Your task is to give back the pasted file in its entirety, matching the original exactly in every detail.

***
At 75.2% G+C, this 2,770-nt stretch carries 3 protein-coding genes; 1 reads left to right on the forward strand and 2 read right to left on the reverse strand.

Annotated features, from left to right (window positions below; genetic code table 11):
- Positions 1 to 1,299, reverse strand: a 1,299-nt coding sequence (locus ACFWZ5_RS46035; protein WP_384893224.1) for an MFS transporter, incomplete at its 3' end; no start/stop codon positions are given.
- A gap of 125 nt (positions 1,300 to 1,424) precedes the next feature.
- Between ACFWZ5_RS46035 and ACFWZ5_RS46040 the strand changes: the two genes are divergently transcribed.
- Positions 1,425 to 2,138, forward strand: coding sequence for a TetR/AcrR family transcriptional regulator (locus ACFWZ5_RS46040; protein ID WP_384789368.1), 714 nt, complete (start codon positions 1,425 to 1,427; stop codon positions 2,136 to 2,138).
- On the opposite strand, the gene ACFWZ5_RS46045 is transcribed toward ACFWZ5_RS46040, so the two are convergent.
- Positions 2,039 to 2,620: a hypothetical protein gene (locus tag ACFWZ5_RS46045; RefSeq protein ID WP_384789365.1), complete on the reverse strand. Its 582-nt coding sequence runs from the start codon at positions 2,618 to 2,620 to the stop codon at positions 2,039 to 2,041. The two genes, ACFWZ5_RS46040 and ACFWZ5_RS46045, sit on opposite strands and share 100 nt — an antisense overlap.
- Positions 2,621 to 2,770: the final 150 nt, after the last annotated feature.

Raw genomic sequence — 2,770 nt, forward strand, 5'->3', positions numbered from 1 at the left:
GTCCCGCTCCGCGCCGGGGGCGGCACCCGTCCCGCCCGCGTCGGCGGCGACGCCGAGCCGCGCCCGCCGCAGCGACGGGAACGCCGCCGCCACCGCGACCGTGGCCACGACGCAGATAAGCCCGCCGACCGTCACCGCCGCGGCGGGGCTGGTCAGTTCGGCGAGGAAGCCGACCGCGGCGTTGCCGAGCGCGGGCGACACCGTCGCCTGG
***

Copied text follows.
At 75.2% G+C, this 2,770-nt stretch carries 3 protein-coding genes; 1 reads left to right on the forward strand and 2 read right to left on the reverse strand.

Annotated features, from left to right (window positions below; genetic code table 11):
- Positions 1 to 1,299, reverse strand: a 1,299-nt coding sequence (locus ACFWZ5_RS46035; protein WP_384893224.1) for an MFS transporter, incomplete at its 3' end; no start/stop codon positions are given.
- A gap of 125 nt (positions 1,300 to 1,424) precedes the next feature.
- Between ACFWZ5_RS46035 and ACFWZ5_RS46040 the strand changes: the two genes are divergently transcribed.
- Positions 1,425 to 2,138, forward strand: coding sequence for a TetR/AcrR family transcriptional regulator (locus ACFWZ5_RS46040; protein ID WP_384789368.1), 714 nt, complete (start codon positions 1,425 to 1,427; stop codon positions 2,136 to 2,138).
- On the opposite strand, the gene ACFWZ5_RS46045 is transcribed toward ACFWZ5_RS46040, so the two are convergent.
- Positions 2,039 to 2,620: a hypothetical protein gene (locus tag ACFWZ5_RS46045; RefSeq protein ID WP_384789365.1), complete on the reverse strand. Its 582-nt coding sequence runs from the start codon at positions 2,618 to 2,620 to the stop codon at positions 2,039 to 2,041. The two genes, ACFWZ5_RS46040 and ACFWZ5_RS46045, sit on opposite strands and share 100 nt — an antisense overlap.
- Positions 2,621 to 2,770: the final 150 nt, after the last annotated feature.

Raw genomic sequence — 2,770 nt, forward strand, 5'->3', positions numbered from 1 at the left:
GTCCCGCTCCGCGCCGGGGGCGGCACCCGTCCCGCCCGCGTCGGCGGCGACGCCGAGCCGCGCCCGCCGCAGCGACGGGAACGCCGCCGCCACCGCGACCGTGGCCACGACGCAGATAAGCCCGCCGACCGTCACCGCCGCGGCGGGGCTGGTCAGTTCGGCGAGGAAGCCGACCGCGGCGTTGCCGAGCGCGGGCGACACCGTCGCCTGG